Mr. Harper, and Mr. Gaston, for the plaintiff, argued, 1. That it was competent for the plaintiff to show, that no entries had been made in the land office of North Carolina, and that, therefore, the Governor had no power to issue the grant. The act of 1777, c. 1. s. 3. makes the entry the first essential and indispensable requisite to obtaining a title to vacant land. The 5th section points out the difference between location, entry, and warrant. The entries are the foundation of the claim, and are all to be numbered in the order in which they are made. The 9th section declares every right obtained in any other manner, 'utterly void.' This section follows the directions in regard to the entry, and makes a valid entry the one thing needful. In the construction of this statute, it has been settled in the Courts of North Carolina, that no legal title is created until the grant; and that the elder grant, though founded on a junior entry, is, at law, to be preferred to a junior grant on an elder title; that an equitable interest is acquired by the first entry, which is to be enforced as other equitable titles are enforced. It is also settled, that when a grant issues, it furnishes sufficient prima facie evidence, that all the prerequisites of the law have been complied with; and that it cannot be avoided by showing irregularities in the conduct of the officers who superintended the progress of the claim from the entry to the grant. There have been loose dicta, unsatisfactory and inconclusive reasonings, from which other inferences have been drawn: But it is denied, that it ever was law in North Carolina, that a grant should be good if it could be clearly shown that it was not founded on an entry, but was wholly fraudulent. It would have been impossible to pronounce such a decision without a violation of the plan, strong words of the 9th section of the act, 'shall be deemed, and are hereby declared utterly void.' Such a decision too, would have been inconsistent with the first principles of the common law, fraud being the object of its peculiar adhorrence, and contaminating every act.a Courts of common law have a concurrent jurisdiction with Courts of Equity, in all cases of frauds.b It is impossible that a grant, begun and ended in fraud, where there has been no claim entered, nor purchase made from the State, should be valid. If, however, a doubt could exist in the case of a grant issuing before the year 1789, assuredly none can be entertained on a grant made by the governor of North Carolina since the cession of the territory, which now forms the State of Tennessee, to the United States. By the act of cession, the sovereignty and domain are relinquished by North Carolina, and a mere ministerial power is reserved to the Governor of that State to perfect grants, 'where entries have been made agreeably to law, and the titles not perfected.' The State has no longer authority to dispose of the lands. She is no longer their proprietor. The Governor has a mere naked power, unconnected with an interest, to make grants where entries have been previously made. A grant issued where no entry has been made, is an act wholly unsupported by the power, and cannot possibly transfer an interest. The whole question has, in fact, been already settled by the reasoning and decision of this Court, when this case was formerly before it.c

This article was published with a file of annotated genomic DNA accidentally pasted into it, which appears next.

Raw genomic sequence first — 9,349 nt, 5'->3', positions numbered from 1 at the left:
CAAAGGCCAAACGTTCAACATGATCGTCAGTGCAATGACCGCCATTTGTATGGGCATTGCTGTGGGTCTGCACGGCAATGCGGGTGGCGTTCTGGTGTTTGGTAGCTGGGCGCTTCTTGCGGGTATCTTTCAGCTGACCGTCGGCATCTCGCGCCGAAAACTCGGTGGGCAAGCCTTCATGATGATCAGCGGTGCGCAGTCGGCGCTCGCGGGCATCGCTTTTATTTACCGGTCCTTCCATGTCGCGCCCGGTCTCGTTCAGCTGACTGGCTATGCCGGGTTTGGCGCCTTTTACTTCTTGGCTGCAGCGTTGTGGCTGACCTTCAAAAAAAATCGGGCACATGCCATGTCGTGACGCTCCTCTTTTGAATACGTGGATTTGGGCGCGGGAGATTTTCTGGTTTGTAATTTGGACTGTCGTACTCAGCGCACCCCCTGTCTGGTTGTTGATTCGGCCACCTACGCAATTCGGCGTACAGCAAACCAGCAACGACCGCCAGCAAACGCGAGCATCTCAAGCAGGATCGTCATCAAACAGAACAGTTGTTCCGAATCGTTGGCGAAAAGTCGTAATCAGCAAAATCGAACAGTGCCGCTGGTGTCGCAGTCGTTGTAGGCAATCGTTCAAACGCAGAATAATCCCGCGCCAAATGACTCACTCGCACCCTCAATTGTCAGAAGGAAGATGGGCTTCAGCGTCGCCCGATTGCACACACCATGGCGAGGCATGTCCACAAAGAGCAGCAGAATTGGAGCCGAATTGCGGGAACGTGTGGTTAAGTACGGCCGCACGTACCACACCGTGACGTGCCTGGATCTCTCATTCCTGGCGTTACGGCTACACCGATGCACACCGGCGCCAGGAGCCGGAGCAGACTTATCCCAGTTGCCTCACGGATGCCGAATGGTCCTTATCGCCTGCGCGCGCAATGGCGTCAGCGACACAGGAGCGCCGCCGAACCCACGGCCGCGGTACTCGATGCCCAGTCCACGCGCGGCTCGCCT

a
  
Fermor's case, 3 Co. Rep. 77.


 b
  
3 Bl. Com. 431; Bates v. Graves, 2 Ves. jr. 295; 8 Ibid. 283; Arthur Legal's Case, 10 Co. 109.


 c
  
9 Cranch, 87.


 d